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How does contrast/dye given during a CT scan harm your kidneys? What can you do to prevent and minimize the damage?

Certain types of CT scans will often require that the patient get intravenous (iv) "dye" or contrast to make the organs stand out and delineate them better. This usually would lead to better images with greater sensitivity that help the radiologist in picking up features that would otherwise get missed. The downside however is that this very contrast could sometimes cause damage to the kidneys. The medical term for this is "contrast induced nephropathy" (CIN). What do you then do in a situation where iv contrast is necessarily required? Lets try and understand a few nuances about contrast-mediated kidney damage, and what you can do about it?

Is it possible to reverse and "cure" chronic kidney disease? How do you treat chronic kidney disease?

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BACKGROUND
It is estimated that more than 20 million Americans may have chronic kidney disease (CKD). That means roughly 1 in 15 Americans. Subjectively speaking, and for some reason, the rate seems to be even higher where I practice (Bradenton / Sarasota, Florida), but that could be related to the older aged population here.
Whether you could "cure" CKD would depend on the cause of kidney disease. Quite often, the cause happens to be a chronic disease that can only be "controlled" (like diabetes or hypertension), but not technically cured. And so is the case with CKD. That is, you can usually not cure and get rid of CKD, but you should be able to control the worsening of your CKD and prevent the fall in your GFR. 
I have discussed in my previous posts about how physicians measure your kidneys' function and the concept of GFR. You may want to take a look at the picture of the "GFR meter" again wherein I had mentioned that the needle on this meter usua…

The effect of artificially sweetened soft drinks/colas on kidney and cardiovascular function: Are diet sodas as harmless as they appear?

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Most of us, even the fitness freaks, feel good about consuming diet soda...that harmless, calorie-free, sugar-free indulgence. What could ever be wrong about a can of zero calorie, carbonated, flavored water?!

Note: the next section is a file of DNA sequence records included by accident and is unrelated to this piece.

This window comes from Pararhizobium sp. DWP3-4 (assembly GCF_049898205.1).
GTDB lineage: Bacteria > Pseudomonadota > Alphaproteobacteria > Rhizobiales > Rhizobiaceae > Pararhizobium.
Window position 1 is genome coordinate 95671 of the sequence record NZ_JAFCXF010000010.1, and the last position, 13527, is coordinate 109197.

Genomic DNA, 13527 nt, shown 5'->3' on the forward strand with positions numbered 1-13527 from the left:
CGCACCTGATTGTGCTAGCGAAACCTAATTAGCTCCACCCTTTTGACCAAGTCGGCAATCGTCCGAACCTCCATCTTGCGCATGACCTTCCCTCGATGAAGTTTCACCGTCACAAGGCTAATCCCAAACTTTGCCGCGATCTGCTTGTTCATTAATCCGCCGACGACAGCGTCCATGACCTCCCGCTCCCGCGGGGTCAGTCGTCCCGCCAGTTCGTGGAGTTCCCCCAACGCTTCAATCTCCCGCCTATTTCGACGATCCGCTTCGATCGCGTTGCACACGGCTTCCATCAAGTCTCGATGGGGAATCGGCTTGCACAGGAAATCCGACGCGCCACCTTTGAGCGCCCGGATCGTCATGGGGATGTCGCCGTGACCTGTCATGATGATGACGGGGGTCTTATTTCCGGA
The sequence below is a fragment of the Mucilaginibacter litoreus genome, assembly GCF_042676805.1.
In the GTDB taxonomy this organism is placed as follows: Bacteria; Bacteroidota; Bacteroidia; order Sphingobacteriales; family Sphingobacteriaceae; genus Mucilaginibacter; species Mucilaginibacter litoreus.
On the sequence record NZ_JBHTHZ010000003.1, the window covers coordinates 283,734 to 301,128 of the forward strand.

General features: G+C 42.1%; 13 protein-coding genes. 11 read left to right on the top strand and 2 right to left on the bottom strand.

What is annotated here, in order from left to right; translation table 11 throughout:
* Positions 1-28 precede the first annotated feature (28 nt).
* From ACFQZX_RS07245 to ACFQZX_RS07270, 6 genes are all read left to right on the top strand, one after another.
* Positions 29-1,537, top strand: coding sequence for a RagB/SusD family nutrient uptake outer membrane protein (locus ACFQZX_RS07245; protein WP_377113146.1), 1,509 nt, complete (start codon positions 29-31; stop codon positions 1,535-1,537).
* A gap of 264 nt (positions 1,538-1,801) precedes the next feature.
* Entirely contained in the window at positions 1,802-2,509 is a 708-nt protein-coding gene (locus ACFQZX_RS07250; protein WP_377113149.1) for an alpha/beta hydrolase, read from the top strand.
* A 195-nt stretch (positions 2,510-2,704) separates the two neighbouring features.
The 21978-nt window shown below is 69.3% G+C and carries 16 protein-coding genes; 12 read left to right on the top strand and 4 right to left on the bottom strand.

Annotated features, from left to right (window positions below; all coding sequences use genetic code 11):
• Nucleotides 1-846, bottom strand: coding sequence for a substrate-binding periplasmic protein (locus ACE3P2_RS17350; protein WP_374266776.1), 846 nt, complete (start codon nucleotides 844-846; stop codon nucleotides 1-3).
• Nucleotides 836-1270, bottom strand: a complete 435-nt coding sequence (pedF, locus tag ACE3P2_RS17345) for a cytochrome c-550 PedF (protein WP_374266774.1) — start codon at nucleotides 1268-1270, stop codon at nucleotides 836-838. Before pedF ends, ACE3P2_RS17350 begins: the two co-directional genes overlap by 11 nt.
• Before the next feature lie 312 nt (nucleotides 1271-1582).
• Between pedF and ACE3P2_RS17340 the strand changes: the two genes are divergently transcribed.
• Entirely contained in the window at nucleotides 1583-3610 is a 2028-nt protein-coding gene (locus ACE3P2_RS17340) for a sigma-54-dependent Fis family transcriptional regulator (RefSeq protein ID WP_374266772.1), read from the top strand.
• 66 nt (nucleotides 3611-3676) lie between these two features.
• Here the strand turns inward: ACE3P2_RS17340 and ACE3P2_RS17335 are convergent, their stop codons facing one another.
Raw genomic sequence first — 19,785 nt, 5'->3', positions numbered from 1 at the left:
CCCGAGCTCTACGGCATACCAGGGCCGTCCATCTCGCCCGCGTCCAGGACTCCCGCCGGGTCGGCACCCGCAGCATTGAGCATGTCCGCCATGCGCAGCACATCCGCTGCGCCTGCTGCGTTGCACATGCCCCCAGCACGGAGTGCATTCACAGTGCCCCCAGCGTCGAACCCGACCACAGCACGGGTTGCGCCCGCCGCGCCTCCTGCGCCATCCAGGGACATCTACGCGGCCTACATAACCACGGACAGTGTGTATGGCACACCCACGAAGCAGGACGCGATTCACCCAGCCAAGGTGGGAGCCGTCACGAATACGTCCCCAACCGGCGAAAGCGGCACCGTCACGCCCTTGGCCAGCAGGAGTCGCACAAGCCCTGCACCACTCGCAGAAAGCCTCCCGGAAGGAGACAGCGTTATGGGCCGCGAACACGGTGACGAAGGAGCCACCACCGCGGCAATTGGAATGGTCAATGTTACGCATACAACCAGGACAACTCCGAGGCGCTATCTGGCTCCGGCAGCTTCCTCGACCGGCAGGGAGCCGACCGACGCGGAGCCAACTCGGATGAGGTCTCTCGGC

Possibly a lot, it seems. The potential for harm stems from the various ingredients that go in to conjuring your favorite diet soft drink. Lets break down a typical artificially sweetened beverage (diet soda) in to its bare ingredients that are pertinent for this discussion : artificial sweeteners, caffeine, caramel color, and phosphoric acid.

I do not want dialysis: how long can I expect to live, and how would I feel?

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I often see patients in my office who refuse dialysis (should it become necessary) for their advancing kidney disease. I divide these patients in to two categories. The more common category is patients who refuse it because of the "fear of dialysis". They could have trouble understanding dialysis and what potential benefits they could derive from it. They would often make good dialysis candidates who have more to lose than gain by refusing dialysis therapies.

The other category is the patient who rightfully refuses dialysis because she or he would not make a good candidate for such treatment. There could be multiple reasons for that. It could be advanced age and frailty, presence of other severe disease conditions like heart failure or metastatic cancer, etc. In such cases, it is hard to always predict if dialysis would add anything to the quality/quantity of life. And often, patients are simply looking at the "big picture". So the questions that come up in this s…

Can certain herbal medications treat chronic kidney disease (CKD)? Is alternative medicine the cure for CKD?

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I set off to try and answer this question after one of my patients whom I saw at my Bradenton clinic brought along an article that claimed that "nettle leaf lowers creatinine level in the blood". This by extension would mean that it could perhaps cure CKD? I was quick to admit that not once during my typical "western medicine" training had I heard of that claim. To me, CKD had always been this inexorable malady that can be, at best, controlled or slowed down from progressing further. "Cure" is not a word that gets thrown around a lot when you talk about CKD. As I had discussed earlier, once kidney function declines chronically, it can typically not be regained.   
But I do try to have an open mind, the good old scientific temper and all that. So rather than dousing disdain over my patient's excitement, I tried to look for evidence to see if the article's claim was indeed true.

What is "Chronic Kidney Disease", or CKD?

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In my previous post, I had talked about how physicians check your kidney function, as well as the concept of glomerular filtration rate (a measure of your kidneys' function, or more accurately, its filtration capacity), or GFR. I want to talk today about an entity that you might have heard before: chronic kidney disease, or CKD. 
CKD is a generic, umbrella term. Nephrologists define it as "kidney damage or reduction in kidney function that persists for 3 or more months". The definition does not include the cause of kidney disease. In other words, whether you have reduction in kidney function from diabetes, or high blood pressure, or a genetic cause, you could still carry a common diagnosis of CKD. This diagnosis is then further subdivided in to stages 1 thru 5, depending on the disease severity. This is where the concept of GFR that I talked about before becomes useful. 

Take a look at the above picture (courtesy of The National Kidney Disease Education Program). Now th…